Triangle sees triple-digit heat
Posted July 25, 2010
Updated July 26, 2010
Raleigh, N.C. — Highs reached 102 degrees in the Triangle on Sunday. The heat index, which indicates how hot it actually feels, reached 112 degrees, WRAL meteorologist Kim Deaner said.
The heat index is being driven by high humidity, which can also cause heat-related health problems. High humidity keeps perspiration from evaporating, preventing the body from cooling down. That leads to heat-related illnesses.
To help protect people from heat-related illnesses, shelters in Wake County initiated the "White Flag" program. When the flags are out, shelters take all comers.
Blanche Kearney and her 9-year-old daughter, Zalika, were glad to have a cool place to go Sunday as the temperatures rose.
“You can feel it. You can tell that it is 100 degrees because by the time you get outside and you take a few steps, you feel the heat,” Kearney said.
The Kearneys were among 40 homeless people who took shelter from the heat at the Salvation Army at 215 S. Person St. in Raleigh. The shelter is over capacity but when temperatures climb above 90 degrees, no one is turned away.
“Some of these are families that have been living in their cars. You can imagine the expense it costs to run the AC in your car all night,” said Paige Bagwell, executive director of development for the Salvation Army of Wake County.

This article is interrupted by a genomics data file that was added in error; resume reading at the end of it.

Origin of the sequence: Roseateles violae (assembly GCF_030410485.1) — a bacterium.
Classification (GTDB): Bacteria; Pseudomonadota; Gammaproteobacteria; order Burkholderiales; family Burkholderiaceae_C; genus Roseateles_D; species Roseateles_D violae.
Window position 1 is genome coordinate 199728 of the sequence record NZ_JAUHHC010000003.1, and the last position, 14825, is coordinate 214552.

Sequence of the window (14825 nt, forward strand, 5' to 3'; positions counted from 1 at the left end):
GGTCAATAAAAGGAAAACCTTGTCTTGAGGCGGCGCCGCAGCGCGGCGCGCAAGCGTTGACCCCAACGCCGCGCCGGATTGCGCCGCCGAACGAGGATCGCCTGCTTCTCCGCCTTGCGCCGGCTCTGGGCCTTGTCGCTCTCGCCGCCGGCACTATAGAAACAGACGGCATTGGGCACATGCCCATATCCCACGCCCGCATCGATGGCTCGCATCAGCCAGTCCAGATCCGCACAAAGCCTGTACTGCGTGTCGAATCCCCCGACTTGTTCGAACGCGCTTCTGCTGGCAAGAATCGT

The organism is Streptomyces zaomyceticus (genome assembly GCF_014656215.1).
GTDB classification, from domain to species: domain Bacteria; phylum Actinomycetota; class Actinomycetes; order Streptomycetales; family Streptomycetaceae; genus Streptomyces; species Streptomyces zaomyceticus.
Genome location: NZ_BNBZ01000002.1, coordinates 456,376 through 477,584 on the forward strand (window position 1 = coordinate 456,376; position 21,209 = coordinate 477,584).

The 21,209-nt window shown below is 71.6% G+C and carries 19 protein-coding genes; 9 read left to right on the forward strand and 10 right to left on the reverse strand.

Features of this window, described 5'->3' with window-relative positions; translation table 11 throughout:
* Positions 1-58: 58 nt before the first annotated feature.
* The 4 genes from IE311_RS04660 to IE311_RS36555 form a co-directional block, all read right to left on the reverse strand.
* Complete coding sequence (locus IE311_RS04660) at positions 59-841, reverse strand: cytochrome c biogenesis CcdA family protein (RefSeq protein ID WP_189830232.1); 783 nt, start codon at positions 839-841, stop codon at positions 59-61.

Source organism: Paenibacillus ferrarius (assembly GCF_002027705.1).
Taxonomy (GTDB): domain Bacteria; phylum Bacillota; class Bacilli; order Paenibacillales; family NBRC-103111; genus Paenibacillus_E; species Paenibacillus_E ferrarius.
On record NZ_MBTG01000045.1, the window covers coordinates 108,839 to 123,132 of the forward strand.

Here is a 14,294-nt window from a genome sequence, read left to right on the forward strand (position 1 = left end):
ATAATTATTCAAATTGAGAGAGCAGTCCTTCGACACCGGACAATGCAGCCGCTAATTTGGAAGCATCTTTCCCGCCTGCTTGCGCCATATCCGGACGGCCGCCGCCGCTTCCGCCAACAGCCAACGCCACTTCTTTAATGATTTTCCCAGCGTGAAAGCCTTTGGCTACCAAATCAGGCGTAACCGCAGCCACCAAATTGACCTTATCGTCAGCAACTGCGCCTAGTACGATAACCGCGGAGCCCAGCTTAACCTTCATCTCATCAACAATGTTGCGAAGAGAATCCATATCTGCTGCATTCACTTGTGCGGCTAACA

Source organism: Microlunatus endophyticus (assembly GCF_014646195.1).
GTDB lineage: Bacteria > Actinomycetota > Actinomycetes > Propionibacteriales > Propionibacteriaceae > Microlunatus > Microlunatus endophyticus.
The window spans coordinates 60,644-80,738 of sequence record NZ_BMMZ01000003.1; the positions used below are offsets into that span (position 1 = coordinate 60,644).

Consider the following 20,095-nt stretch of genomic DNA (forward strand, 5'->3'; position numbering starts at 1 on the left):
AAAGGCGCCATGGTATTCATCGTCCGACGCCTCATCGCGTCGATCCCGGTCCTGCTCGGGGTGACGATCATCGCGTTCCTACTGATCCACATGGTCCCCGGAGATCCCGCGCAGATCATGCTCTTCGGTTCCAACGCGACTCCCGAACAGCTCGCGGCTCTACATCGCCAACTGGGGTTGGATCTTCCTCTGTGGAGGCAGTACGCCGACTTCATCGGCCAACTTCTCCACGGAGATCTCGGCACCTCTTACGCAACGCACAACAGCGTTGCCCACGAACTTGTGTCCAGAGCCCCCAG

Shelters in Wake and Durham counties helping people get out of the heat are:
- Durham Rescue Mission Men's Division, 1201 E. Main St., Durham (men)
- Durham Rescue Mission Women and Children's Division, 507 E. Knox St. (women and children)
- South Wilmington Street Center, 1420 S. Wilmington St., Raleigh (men)
- Helen Wright Center for Women, 401 W. Cabarrus St., Raleigh (women without children)
- The Healing Place of Wake County, 1251 Goode Drive, Raleigh (women without children)
- Salvation Army, 215 S. Person St., Raleigh (women with or without children)
- Raleigh Rescue Mission, 314 E. Hargett St., Raleigh (women with or without children)
Sunday's triple-digit high beat a record of 98 set in 1949. Temperatures are expected to cool off some heading into the workweek.
"We are going to see temperatures in the 90s, not in the lower 100s," Deaner said.